Education- The licence permit raj

Indian Express, May 21 2006

- Ila Patnaik

Education, unlike most other sectors, has not been touched by

liberalisation. The removal of the licence permit raj, released

industry from the shackles that had prevented its growth. Telecom

blossomed after entry into the sector was liberalised. The aviation

sector gave consumers access and low prices. But education has been

left mostly untouched.

Consider this. To open a school an association or group of individuals

first has to register as a society with a non-profit motive. Next, the

society needs to apply for a licence called the "Essentiality

Certificate" (EC). The EC is like the industrial licence of the old

days which is issued if the government decides that there is a need

for another school in the area. The number of ECs the Department of

Education of a state decides to issue each year for each zone and each

kind of school -- primary, upper primary and secondary -- are decided

by the department in an arbitrary manner, without any objective

criterion. It is supposed to depend on its estimate of demand and

supply made by the deparment. This restriction on supply often creates

a situation where there are more children in the school going ages

than the number of seats available in schools. Students then have to

queue up for school admissions, little children have to take entrance

interviews and parents have to pay capitation fee. The well connected

always have recourse to political and social networks. This is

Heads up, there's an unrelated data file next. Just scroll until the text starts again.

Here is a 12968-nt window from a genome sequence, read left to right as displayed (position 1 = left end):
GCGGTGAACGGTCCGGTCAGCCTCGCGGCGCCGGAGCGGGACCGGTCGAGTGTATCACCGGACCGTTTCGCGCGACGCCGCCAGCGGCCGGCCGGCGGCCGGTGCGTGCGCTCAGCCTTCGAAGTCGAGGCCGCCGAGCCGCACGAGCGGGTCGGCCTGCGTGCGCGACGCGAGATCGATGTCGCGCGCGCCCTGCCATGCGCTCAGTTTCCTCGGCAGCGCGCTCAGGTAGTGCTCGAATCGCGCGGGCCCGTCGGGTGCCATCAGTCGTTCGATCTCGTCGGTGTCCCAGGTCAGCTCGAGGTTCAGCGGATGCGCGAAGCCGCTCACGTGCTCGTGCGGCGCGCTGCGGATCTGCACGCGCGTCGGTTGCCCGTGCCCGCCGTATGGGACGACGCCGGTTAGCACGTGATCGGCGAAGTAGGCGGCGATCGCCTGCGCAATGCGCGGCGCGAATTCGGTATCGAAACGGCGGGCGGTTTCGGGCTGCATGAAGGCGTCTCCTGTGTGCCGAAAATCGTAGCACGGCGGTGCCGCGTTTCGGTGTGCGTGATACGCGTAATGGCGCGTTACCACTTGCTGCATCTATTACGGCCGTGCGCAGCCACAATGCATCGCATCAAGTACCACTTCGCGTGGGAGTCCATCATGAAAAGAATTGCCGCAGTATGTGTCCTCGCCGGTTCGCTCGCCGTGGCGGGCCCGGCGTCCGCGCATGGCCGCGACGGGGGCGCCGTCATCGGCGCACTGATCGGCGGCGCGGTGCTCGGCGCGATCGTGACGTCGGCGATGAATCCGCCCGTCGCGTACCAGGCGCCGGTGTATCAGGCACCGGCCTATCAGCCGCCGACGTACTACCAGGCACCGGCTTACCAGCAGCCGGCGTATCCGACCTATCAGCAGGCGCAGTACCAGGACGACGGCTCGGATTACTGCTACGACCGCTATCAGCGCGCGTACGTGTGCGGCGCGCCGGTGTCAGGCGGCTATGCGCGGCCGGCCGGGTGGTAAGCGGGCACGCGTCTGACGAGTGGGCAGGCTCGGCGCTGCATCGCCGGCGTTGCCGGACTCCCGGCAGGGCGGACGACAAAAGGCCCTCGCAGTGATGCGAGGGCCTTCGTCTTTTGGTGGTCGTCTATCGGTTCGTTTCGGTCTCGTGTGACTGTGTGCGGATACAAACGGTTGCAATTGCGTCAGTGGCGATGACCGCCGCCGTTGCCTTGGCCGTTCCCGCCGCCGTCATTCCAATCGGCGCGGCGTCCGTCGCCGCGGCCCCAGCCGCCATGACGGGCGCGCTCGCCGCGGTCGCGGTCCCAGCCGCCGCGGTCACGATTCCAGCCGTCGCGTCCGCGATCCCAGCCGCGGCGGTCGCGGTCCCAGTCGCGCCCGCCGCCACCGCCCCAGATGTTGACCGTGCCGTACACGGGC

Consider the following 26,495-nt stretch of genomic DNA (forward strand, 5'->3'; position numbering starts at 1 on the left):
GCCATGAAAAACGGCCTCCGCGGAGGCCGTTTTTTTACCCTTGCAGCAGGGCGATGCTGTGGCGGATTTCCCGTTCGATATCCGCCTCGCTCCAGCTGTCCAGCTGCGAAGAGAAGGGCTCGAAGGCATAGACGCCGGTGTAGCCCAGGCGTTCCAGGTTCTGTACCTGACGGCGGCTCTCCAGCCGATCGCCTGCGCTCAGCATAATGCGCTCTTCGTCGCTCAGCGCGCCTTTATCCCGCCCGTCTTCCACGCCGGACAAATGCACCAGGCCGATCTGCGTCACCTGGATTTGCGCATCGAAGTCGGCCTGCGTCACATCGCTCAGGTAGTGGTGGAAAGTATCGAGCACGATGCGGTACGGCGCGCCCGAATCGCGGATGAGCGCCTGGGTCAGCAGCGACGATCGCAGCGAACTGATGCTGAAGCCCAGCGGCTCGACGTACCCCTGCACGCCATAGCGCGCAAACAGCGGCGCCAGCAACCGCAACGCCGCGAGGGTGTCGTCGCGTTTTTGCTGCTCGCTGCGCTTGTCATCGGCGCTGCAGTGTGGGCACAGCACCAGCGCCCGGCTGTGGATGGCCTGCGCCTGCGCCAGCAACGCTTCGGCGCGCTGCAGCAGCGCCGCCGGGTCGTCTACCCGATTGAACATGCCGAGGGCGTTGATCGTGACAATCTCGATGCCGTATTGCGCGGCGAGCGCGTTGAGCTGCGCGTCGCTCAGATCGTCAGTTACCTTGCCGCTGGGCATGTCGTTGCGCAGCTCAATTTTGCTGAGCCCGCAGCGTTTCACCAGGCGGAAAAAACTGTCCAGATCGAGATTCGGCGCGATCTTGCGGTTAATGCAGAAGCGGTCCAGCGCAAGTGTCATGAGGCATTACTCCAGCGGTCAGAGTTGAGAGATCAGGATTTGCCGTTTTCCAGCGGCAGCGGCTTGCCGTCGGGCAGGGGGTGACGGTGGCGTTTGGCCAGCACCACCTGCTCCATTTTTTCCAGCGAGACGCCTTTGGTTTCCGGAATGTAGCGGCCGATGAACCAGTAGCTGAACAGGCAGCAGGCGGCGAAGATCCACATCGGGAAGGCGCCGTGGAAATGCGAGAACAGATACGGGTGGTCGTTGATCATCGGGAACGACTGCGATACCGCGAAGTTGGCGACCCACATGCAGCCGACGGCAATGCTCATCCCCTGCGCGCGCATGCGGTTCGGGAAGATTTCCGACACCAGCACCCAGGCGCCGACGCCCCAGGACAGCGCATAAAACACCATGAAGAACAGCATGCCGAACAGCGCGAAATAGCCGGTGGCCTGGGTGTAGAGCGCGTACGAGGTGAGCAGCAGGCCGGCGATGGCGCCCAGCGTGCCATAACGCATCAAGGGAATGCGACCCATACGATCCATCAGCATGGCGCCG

reminiscent of telephone connections in the days before telecom


The story does not end there. After obtaining an EC, the school gets

land, then applies for recognition, then affiliation with a board, and

if it wants to become an aided school, for aid to the government who then

pays teachers salaries. After this the school management pays bribes to school

inspectors every year. It often takes more than Rs 1 crore and between

3 to 17 years to achieve all this.

It is hardly surprising that managements of existing schools today do

not want the licence raj to be removed. They have already paid the

costs. After all, when did the incumbents in any closed club want entry

to be freed up for all? Through restrictions on entry private schools

have acquired monopoly status. Nor are policymakers -- politicians and

bureacrats -- whose children get to study in private schools, thanks

to their connections and their money, fighting to take away the

exclusivity of such education.

The situation with higher education is no different. Both Indians and

foreigners are prevented from opening universitites and offering

education regardless of how large the demand might be. The rich can

always put money in and send their children to universities abroad. If

the government allowed universities like Harvard, MIT and Stanford,

which are reported to be interested in opening campuses in India, with

lakhs of seats at a cost much lower than what it takes to send a child

abroad, higher education would be accessible for lakhs of middle class

children who cannot afford to go abroad today. It is again not

surprising that our policy makers, the politicans and the bureaucrats,

Congressmen and Communists alike, who can today afford to send their

children abroad and get them degrees from universities like Harvard

and MIT are not keen to have such campuses in the country and make

such education available for lakhs of students across the country.

Removing licences and restrictions to entry will make education that

is exclusive today, available to the aam admi. But until the netas and

the babus have the will to crush entrenched interests in the sector,

take away the clear advantages their children have, and liberalise

this sector, good education in India will remain the exclusive domain

of the rich and priviledged.

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